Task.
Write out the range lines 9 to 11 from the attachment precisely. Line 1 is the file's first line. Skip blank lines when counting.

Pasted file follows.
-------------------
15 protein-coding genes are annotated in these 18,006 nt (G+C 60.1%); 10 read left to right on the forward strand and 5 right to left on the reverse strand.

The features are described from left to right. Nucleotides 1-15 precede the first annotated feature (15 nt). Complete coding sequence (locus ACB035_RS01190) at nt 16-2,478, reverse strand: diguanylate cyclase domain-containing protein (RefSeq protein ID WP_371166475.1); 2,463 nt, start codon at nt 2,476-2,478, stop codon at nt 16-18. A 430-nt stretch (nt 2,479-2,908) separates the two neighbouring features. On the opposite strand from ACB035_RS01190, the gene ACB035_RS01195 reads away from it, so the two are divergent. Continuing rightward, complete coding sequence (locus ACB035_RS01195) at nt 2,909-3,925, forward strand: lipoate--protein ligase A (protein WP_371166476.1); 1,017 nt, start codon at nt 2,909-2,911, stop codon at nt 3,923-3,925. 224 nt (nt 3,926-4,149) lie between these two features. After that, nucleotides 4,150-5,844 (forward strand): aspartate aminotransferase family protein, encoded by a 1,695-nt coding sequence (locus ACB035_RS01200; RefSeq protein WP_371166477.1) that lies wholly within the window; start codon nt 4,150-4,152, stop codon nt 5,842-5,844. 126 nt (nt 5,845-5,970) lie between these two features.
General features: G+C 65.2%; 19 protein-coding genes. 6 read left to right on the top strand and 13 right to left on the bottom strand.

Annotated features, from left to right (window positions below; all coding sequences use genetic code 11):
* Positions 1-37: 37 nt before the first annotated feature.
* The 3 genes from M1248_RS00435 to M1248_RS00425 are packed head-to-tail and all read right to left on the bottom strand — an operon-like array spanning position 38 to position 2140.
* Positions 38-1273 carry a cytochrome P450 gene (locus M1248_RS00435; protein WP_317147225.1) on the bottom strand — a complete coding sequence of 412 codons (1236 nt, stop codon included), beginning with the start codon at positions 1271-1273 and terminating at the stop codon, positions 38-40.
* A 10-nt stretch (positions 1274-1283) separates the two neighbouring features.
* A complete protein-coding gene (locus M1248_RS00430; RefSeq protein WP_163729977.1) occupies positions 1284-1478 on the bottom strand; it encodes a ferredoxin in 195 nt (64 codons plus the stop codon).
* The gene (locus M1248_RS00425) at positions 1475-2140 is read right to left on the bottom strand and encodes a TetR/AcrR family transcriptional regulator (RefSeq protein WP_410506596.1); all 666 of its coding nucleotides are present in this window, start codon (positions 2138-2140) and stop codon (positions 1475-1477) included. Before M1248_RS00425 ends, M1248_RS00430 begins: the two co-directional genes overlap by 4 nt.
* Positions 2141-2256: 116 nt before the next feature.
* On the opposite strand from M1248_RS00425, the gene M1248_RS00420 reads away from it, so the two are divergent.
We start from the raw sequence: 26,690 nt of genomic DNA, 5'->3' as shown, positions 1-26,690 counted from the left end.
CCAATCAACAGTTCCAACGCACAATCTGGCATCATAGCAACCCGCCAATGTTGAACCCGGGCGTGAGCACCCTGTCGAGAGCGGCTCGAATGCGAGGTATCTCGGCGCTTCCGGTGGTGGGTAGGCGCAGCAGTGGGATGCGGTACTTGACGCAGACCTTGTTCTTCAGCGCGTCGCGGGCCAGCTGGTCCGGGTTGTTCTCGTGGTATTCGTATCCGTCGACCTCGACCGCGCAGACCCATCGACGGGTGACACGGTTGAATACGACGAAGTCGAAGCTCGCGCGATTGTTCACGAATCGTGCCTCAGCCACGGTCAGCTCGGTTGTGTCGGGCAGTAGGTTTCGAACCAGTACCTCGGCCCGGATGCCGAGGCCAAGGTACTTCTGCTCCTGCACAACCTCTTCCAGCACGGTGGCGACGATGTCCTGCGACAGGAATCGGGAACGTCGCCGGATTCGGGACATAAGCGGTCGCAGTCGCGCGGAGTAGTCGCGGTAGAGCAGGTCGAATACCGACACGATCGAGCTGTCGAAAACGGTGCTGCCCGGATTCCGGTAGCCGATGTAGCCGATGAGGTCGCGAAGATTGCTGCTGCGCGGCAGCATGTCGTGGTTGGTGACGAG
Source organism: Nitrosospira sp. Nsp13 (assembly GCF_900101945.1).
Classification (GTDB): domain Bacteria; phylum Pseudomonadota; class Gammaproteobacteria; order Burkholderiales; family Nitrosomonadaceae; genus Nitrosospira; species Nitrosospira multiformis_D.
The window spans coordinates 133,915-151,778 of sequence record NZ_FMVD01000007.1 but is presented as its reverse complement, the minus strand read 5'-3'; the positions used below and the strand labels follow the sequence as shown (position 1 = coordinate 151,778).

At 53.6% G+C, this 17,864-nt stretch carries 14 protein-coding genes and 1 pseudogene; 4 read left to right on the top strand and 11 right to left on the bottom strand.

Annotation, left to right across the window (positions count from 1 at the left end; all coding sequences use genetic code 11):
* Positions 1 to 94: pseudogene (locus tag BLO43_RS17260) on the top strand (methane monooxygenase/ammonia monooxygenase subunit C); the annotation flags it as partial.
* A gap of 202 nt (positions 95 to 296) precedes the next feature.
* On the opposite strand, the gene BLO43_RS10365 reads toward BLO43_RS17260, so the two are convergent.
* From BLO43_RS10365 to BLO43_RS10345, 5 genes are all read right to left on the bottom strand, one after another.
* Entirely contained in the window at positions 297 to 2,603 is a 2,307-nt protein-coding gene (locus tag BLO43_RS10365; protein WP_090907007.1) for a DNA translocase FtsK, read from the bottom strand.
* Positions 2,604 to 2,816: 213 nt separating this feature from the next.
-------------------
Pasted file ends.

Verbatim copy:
* A complete protein-coding gene (locus M1248_RS00430; RefSeq protein WP_163729977.1) occupies positions 1284-1478 on the bottom strand; it encodes a ferredoxin in 195 nt (64 codons plus the stop codon).
* The gene (locus M1248_RS00425) at positions 1475-2140 is read right to left on the bottom strand and encodes a TetR/AcrR family transcriptional regulator (RefSeq protein WP_410506596.1); all 666 of its coding nucleotides are present in this window, start codon (positions 2138-2140) and stop codon (positions 1475-1477) included. Before M1248_RS00425 ends, M1248_RS00430 begins: the two co-directional genes overlap by 4 nt.
* Positions 2141-2256: 116 nt before the next feature.